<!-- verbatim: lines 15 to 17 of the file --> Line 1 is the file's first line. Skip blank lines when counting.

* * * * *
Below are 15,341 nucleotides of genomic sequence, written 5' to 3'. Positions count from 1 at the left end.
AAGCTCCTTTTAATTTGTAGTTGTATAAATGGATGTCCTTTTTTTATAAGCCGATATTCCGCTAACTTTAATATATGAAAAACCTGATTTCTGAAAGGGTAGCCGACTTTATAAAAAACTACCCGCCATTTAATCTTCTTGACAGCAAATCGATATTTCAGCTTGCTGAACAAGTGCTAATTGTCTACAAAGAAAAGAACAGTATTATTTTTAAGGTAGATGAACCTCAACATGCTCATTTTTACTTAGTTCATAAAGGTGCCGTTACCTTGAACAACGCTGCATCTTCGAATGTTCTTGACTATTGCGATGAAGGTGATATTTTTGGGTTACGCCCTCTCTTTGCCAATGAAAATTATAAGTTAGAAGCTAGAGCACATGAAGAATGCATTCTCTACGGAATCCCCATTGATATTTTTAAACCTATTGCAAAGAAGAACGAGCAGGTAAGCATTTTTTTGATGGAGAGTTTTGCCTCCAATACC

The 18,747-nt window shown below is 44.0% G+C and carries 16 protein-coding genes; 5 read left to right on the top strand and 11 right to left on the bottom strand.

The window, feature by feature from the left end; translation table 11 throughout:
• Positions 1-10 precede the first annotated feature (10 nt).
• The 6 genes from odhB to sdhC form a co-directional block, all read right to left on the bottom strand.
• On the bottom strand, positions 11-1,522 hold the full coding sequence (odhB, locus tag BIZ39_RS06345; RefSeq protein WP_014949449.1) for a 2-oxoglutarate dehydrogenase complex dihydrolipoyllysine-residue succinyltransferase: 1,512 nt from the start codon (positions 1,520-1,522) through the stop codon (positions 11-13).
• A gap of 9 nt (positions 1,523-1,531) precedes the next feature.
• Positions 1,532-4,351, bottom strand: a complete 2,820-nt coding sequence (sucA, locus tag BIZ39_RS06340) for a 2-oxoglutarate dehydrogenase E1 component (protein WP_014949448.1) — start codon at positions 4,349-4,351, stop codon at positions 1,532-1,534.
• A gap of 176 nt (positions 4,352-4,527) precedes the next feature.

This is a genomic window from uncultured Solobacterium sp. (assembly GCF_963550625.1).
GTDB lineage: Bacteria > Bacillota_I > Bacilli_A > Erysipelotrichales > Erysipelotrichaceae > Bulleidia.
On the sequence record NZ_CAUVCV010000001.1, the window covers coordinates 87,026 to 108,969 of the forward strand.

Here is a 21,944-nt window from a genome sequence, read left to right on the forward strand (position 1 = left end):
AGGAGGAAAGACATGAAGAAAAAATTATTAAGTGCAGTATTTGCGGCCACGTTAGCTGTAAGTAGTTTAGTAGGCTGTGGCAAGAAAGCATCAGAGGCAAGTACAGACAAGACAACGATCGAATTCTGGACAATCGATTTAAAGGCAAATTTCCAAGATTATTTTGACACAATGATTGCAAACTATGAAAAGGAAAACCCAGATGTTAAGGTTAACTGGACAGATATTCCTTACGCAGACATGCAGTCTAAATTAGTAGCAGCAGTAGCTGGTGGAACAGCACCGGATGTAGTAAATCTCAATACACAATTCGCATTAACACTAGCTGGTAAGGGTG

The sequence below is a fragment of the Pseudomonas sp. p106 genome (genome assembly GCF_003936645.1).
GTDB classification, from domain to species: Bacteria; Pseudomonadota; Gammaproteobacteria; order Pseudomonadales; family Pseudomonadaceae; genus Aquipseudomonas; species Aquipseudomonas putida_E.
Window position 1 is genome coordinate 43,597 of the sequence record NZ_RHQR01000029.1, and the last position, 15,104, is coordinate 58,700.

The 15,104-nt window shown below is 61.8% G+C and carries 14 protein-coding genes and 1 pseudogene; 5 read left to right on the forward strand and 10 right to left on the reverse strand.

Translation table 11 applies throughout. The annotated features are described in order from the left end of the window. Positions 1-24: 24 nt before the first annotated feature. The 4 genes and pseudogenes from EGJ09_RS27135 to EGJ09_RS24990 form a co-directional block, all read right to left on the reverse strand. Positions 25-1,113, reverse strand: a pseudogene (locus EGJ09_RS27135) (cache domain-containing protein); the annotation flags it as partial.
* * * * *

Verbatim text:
AGGAGGAAAGACATGAAGAAAAAATTATTAAGTGCAGTATTTGCGGCCACGTTAGCTGTAAGTAGTTTAGTAGGCTGTGGCAAGAAAGCATCAGAGGCAAGTACAGACAAGACAACGATCGAATTCTGGACAATCGATTTAAAGGCAAATTTCCAAGATTATTTTGACACAATGATTGCAAACTATGAAAAGGAAAACCCAGATGTTAAGGTTAACTGGACAGATATTCCTTACGCAGACATGCAGTCTAAATTAGTAGCAGCAGTAGCTGGTGGAACAGCACCGGATGTAGTAAATCTCAATACACAATTCGCATTAACACTAGCTGGTAAGGGTG

The sequence below is a fragment of the Pseudomonas sp. p106 genome (genome assembly GCF_003936645.1).
GTDB classification, from domain to species: Bacteria; Pseudomonadota; Gammaproteobacteria; order Pseudomonadales; family Pseudomonadaceae; genus Aquipseudomonas; species Aquipseudomonas putida_E.